Racism in France is a very broad issue and a whole book could be devoted to the topic, however I will try and outline certain issues as briefly as possible. Unfortunately, the evidence suggests that racism exists in many different manners, from housing and education to employment and public perception. The foreign population are twice as likely to be unemployed as any French native (20% compared to 10%), while university graduates of North African origin are more than five times more likely to be unemployed than those who originate from France (http://www.global-politics.co.uk/issue%203/Multicultural%20France.htm). Moreover, immigrants are effectively coerced into living in certain areas, or cités as they are more commonly known. These areas are characterised by a high unemployment rate, high levels of poverty and poor housing and infrastructure.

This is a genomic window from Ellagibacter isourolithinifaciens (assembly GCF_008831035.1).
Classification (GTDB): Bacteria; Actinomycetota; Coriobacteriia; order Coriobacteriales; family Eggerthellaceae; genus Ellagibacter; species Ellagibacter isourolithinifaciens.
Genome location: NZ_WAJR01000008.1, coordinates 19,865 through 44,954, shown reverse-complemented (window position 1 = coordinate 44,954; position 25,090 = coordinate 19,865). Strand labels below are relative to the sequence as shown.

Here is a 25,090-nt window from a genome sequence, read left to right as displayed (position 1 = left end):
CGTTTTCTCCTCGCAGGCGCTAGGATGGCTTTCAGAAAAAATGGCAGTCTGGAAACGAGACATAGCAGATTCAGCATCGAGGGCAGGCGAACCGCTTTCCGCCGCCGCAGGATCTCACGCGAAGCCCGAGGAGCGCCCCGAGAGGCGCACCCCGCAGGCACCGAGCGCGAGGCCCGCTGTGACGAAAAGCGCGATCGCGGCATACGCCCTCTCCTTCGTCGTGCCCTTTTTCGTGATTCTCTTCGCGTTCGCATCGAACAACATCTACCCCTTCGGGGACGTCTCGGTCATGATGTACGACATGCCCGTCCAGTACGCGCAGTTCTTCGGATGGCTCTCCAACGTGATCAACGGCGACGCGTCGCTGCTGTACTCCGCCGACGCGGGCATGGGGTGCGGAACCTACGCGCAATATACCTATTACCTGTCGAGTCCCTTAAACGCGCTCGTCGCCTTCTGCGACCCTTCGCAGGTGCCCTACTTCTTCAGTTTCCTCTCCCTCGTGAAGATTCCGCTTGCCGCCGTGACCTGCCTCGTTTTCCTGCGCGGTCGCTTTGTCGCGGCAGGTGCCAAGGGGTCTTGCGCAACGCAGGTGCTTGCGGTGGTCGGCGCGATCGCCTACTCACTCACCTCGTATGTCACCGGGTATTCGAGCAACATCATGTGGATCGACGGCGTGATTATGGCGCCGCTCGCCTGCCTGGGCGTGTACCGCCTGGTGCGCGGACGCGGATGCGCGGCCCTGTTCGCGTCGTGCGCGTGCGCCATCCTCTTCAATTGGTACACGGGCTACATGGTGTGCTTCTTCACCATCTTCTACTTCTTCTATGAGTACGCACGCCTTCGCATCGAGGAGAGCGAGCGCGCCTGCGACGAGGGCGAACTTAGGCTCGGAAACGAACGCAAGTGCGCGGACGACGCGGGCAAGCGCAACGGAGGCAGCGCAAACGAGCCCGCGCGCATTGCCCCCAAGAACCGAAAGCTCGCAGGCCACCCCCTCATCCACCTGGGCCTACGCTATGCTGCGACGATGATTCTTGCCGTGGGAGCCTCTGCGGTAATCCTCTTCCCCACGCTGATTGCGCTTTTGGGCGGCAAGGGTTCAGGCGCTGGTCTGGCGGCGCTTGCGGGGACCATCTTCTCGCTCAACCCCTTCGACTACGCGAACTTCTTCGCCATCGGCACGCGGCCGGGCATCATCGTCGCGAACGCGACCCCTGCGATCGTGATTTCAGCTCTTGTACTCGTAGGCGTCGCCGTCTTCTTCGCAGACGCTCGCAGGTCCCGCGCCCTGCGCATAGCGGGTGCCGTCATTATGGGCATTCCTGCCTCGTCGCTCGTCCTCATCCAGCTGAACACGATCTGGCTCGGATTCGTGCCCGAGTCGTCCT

A chart in "The Economist" shows where France and Germany stand in comparison to the rest of Europe on the topic of immigration.
A chart in “The Economist” shows where France and Germany stand in comparison to the rest of Europe on the topic of immigration.

One conclusion that can be reached from this underlying presence of racism in French society is that immigrants have been used as scapegoats during a period of economic decline. The white population have experienced these uncertain times and have used the North African population in France to turn their fear and anxiety towards. This provides without doubt one reason why multiculturalism in France has not been as successful as it could have been, with French nationals maybe unwilling (that might sound a little harsh) to integrate the North African population, who have been discriminated against to a large extent.